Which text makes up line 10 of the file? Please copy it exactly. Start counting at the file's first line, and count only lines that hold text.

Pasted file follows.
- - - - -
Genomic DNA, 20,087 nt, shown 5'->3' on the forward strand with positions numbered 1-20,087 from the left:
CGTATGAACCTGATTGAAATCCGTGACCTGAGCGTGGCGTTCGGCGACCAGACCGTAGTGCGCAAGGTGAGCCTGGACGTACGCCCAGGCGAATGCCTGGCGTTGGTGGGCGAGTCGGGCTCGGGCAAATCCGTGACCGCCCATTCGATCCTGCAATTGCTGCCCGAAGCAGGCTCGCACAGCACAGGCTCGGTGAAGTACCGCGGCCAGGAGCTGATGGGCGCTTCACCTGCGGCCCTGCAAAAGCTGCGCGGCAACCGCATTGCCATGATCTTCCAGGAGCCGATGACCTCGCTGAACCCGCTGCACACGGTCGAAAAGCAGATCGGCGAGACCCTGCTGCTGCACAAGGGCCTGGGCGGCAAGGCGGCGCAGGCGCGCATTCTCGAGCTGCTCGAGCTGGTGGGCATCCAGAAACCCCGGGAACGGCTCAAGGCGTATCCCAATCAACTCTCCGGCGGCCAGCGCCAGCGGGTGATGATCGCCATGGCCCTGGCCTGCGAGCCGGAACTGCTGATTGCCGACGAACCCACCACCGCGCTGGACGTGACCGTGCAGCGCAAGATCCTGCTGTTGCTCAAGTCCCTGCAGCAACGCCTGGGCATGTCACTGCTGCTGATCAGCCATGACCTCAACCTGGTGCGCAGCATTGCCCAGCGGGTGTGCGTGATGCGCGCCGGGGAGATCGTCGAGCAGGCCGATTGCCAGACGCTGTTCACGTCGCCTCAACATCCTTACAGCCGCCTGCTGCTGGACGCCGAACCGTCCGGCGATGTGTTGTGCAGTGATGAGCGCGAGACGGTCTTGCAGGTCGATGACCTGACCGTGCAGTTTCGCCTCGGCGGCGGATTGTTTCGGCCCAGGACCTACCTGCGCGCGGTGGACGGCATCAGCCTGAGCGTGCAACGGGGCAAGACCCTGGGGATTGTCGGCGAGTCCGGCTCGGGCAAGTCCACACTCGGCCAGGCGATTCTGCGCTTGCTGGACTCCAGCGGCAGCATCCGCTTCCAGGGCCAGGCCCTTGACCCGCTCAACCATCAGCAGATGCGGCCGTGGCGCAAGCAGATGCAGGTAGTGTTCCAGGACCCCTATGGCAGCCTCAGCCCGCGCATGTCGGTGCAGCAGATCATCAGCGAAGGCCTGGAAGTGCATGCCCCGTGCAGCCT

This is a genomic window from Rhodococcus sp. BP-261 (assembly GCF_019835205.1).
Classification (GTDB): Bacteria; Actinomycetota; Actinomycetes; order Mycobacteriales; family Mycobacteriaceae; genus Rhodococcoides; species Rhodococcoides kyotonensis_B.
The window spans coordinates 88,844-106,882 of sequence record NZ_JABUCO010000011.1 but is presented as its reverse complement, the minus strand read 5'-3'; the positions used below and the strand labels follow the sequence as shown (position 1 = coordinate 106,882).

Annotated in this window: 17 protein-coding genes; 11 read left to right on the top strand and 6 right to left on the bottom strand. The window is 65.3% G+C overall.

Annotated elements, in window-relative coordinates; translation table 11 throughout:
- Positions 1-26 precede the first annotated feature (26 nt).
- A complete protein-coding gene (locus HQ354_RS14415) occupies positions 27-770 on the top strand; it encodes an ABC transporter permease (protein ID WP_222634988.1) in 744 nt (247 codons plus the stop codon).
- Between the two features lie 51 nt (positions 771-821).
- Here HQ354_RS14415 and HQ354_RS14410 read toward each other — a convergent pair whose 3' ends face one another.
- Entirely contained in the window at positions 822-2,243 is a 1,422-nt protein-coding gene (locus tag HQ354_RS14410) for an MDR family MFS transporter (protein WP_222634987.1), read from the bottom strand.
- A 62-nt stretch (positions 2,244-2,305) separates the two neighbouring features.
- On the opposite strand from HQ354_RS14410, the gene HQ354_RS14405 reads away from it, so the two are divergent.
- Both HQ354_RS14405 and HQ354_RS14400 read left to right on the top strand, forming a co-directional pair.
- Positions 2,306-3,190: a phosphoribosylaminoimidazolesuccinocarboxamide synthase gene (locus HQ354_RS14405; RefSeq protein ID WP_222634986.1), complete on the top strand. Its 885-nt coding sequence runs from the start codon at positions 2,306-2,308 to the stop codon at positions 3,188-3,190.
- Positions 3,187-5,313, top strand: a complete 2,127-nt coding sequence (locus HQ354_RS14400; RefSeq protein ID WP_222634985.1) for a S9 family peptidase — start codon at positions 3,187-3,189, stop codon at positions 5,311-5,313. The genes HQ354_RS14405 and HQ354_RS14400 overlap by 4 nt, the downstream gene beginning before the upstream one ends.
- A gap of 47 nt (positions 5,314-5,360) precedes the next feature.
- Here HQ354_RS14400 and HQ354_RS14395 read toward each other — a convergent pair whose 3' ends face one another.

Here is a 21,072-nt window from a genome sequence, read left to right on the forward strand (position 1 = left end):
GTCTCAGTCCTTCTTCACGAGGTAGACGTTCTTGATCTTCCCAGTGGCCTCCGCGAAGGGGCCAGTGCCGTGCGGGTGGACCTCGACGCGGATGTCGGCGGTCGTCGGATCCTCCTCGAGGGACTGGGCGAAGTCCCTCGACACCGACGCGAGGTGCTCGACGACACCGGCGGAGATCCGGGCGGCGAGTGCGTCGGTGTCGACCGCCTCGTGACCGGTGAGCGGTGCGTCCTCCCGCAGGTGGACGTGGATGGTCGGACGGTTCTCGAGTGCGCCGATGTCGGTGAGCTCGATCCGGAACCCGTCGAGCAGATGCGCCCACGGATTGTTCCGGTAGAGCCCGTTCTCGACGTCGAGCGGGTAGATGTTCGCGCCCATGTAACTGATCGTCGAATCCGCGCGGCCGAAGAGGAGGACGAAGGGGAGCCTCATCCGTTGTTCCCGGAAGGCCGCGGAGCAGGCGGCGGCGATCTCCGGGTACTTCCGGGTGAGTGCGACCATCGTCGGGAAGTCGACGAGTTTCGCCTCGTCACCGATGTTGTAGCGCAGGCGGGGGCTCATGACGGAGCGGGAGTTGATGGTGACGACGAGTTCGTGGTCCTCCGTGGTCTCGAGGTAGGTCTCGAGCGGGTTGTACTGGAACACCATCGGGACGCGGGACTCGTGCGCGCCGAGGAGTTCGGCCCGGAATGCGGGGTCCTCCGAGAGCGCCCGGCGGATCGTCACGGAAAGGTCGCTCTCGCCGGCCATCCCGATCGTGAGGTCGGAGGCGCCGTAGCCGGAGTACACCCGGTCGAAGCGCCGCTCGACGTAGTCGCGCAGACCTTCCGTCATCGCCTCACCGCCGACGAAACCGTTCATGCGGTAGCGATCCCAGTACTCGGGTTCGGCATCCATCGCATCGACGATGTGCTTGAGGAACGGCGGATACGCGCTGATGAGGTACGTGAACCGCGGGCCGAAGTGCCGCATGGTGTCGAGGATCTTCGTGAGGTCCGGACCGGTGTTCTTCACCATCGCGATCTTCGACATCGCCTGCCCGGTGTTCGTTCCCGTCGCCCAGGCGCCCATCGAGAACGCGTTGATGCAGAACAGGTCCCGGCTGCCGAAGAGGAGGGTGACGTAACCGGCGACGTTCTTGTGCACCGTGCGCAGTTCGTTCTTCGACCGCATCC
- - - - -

- Between the two features lie 51 nt (positions 771-821).